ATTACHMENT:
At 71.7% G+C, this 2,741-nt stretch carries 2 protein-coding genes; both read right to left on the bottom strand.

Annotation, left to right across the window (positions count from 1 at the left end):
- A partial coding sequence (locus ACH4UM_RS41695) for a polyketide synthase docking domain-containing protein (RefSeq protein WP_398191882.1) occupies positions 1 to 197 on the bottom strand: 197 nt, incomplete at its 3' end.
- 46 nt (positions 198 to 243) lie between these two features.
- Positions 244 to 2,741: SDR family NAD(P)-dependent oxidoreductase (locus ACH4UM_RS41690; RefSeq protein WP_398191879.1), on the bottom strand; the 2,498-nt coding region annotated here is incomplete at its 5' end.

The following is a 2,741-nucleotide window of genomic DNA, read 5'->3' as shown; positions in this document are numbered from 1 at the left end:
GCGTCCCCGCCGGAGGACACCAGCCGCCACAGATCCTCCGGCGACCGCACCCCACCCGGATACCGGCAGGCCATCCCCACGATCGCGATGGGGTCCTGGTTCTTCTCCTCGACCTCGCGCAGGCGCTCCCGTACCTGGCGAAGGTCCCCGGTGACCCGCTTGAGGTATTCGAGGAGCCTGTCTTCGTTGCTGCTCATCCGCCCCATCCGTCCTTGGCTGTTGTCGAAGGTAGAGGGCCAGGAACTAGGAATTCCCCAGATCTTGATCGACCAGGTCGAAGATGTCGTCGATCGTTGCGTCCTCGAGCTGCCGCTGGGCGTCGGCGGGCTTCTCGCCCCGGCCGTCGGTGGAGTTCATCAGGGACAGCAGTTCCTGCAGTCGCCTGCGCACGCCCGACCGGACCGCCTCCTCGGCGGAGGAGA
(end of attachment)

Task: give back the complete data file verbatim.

At 71.7% G+C, this 2,741-nt stretch carries 2 protein-coding genes; both read right to left on the bottom strand.

Annotation, left to right across the window (positions count from 1 at the left end):
- A partial coding sequence (locus ACH4UM_RS41695) for a polyketide synthase docking domain-containing protein (RefSeq protein WP_398191882.1) occupies positions 1 to 197 on the bottom strand: 197 nt, incomplete at its 3' end.
- 46 nt (positions 198 to 243) lie between these two features.
- Positions 244 to 2,741: SDR family NAD(P)-dependent oxidoreductase (locus ACH4UM_RS41690; RefSeq protein WP_398191879.1), on the bottom strand; the 2,498-nt coding region annotated here is incomplete at its 5' end.

The following is a 2,741-nucleotide window of genomic DNA, read 5'->3' as shown; positions in this document are numbered from 1 at the left end:
GCGTCCCCGCCGGAGGACACCAGCCGCCACAGATCCTCCGGCGACCGCACCCCACCCGGATACCGGCAGGCCATCCCCACGATCGCGATGGGGTCCTGGTTCTTCTCCTCGACCTCGCGCAGGCGCTCCCGTACCTGGCGAAGGTCCCCGGTGACCCGCTTGAGGTATTCGAGGAGCCTGTCTTCGTTGCTGCTCATCCGCCCCATCCGTCCTTGGCTGTTGTCGAAGGTAGAGGGCCAGGAACTAGGAATTCCCCAGATCTTGATCGACCAGGTCGAAGATGTCGTCGATCGTTGCGTCCTCGAGCTGCCGCTGGGCGTCGGCGGGCTTCTCGCCCCGGCCGTCGGTGGAGTTCATCAGGGACAGCAGTTCCTGCAGTCGCCTGCGCACGCCCGACCGGACCGCCTCCTCGGCGGAGGAGA